The use of focused ion beam (FIB) milling for preparation of sections of mineralised ivory dentine for transmission electron microscopy (TEM) is investigated. Ivory dentine is essentially composed of fibrillar type-I collagen and apatite crystals. The aim of this project is to gain a clearer understanding of the relationship between the organic and inorganic components of ivory dentine using analytical TEM, in order to utilise these analytical techniques in the context of common skeletal diseases such as osteoporosis and arthritis. TEM sections were prepared in both single and dual beam FIB instruments, using two standard lift-out techniques, in situ and ex situ. The FIB sections were systematically compared with sections prepared by ultramicrotomy, the traditional preparation route in biological systems, in terms of structural and chemical differences. A clear advantage of FIB milling over ultramicrotomy is that dehydration, embedding and section flotation can be eliminated, so that partial mineral loss due to dissolution is avoided. The characteristic banding of collagen fibrils was clearly seen in FIB milled sections without the need for any chemical staining, as is commonly employed in ultramicrotomy. The FIB milling technique was able to produce high-quality TEM sections of ivory dentine, which are suitable for further investigation using electron energy-loss spectroscopy (EELS) and energy-filtering TEM (EFTEM) to probe the collagen/apatite interface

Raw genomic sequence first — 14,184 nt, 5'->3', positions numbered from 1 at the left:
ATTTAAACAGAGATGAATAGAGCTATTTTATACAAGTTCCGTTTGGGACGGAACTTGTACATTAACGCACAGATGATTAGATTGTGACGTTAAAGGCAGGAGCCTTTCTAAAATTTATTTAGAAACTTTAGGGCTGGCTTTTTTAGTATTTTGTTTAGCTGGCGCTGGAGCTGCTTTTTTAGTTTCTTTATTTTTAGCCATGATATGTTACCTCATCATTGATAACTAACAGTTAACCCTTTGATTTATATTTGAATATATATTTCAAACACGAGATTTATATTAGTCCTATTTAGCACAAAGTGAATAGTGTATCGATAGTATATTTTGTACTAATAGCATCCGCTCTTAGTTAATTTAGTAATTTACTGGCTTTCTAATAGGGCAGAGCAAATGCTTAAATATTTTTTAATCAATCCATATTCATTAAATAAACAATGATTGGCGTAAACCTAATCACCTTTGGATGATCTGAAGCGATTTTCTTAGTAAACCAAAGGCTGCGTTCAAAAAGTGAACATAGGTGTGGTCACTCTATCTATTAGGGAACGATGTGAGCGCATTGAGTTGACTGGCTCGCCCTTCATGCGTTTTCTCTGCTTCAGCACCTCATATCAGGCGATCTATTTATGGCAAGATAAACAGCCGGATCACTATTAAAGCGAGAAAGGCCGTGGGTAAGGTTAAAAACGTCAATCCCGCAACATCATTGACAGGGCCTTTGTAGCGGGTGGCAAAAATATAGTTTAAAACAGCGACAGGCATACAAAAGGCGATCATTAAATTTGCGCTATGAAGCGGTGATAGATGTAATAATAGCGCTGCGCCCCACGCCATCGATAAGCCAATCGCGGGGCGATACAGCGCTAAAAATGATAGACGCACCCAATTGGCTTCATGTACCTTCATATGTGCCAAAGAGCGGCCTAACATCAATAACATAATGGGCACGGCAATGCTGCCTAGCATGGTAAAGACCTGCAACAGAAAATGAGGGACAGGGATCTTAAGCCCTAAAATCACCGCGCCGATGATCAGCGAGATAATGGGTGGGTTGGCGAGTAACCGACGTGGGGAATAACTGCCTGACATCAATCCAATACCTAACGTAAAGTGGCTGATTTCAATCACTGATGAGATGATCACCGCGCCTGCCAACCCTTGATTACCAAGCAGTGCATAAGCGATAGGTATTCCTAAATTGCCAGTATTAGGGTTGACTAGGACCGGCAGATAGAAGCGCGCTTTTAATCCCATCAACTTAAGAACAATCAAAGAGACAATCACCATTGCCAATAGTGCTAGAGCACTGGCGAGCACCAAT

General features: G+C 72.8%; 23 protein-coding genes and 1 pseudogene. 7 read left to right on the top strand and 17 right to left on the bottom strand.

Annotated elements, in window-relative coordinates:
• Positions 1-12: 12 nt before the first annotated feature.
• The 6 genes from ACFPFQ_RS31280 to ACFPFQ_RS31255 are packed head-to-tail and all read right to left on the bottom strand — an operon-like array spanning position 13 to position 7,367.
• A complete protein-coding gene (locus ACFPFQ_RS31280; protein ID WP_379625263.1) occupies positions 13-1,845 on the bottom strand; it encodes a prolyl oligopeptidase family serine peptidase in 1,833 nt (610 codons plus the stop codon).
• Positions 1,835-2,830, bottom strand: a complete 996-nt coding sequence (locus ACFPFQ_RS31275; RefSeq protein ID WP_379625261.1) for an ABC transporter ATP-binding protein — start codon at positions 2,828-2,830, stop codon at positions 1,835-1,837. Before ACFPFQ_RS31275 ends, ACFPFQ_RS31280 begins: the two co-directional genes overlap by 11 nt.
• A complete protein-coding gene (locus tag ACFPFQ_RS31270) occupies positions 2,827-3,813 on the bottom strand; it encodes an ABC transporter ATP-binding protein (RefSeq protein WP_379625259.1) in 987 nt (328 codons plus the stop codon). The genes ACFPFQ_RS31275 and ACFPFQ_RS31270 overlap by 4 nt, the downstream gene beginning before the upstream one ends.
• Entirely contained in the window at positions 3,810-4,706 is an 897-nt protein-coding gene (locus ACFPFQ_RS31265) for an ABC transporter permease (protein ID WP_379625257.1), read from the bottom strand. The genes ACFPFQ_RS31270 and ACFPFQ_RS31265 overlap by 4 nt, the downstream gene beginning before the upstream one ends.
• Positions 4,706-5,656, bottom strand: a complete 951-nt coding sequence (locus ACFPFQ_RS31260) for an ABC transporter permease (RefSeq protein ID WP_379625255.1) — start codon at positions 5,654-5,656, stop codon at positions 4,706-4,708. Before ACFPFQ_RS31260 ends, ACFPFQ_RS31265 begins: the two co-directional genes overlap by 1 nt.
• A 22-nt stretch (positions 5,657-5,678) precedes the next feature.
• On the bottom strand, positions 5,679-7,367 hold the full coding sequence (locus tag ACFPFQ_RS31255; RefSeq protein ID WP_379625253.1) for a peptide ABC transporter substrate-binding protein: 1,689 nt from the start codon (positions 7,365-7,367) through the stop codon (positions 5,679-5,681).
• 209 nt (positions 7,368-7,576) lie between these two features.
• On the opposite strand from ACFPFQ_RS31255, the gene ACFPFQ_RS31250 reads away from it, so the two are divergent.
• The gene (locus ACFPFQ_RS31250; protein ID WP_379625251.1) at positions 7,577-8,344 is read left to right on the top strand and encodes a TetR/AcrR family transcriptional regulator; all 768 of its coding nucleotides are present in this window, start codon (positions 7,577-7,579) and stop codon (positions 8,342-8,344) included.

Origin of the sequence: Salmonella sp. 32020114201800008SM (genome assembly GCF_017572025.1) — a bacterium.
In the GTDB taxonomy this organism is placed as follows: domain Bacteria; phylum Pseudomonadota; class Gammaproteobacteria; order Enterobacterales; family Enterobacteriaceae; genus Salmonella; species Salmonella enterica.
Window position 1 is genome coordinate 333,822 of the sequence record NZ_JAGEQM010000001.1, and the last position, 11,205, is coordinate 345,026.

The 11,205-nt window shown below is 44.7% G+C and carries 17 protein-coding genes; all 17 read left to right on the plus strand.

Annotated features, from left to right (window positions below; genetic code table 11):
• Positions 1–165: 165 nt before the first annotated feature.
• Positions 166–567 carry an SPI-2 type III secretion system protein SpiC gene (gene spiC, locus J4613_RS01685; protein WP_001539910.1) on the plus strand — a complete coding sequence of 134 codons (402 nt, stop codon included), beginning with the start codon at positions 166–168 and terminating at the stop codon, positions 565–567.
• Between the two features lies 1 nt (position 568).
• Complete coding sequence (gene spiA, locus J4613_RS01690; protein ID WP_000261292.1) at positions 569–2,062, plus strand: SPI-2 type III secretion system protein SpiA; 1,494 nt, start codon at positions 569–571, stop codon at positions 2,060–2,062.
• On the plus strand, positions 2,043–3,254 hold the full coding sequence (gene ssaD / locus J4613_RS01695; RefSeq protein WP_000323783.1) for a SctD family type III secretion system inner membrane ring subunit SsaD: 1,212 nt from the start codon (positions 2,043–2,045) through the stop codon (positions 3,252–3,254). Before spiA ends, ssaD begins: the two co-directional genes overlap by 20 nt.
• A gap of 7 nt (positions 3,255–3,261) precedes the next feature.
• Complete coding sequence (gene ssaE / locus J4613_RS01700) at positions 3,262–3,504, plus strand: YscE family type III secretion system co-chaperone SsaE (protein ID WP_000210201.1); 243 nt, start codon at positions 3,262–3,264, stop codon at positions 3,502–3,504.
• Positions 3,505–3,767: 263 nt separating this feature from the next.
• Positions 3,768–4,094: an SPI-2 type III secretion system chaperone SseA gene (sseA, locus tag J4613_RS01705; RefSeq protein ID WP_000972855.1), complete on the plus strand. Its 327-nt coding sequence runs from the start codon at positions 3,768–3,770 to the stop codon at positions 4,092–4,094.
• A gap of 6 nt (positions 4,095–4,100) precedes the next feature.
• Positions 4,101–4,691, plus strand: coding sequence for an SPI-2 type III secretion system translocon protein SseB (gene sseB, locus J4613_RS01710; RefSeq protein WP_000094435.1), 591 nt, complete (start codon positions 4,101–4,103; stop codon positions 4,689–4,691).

114. Micron. 40, 495-501.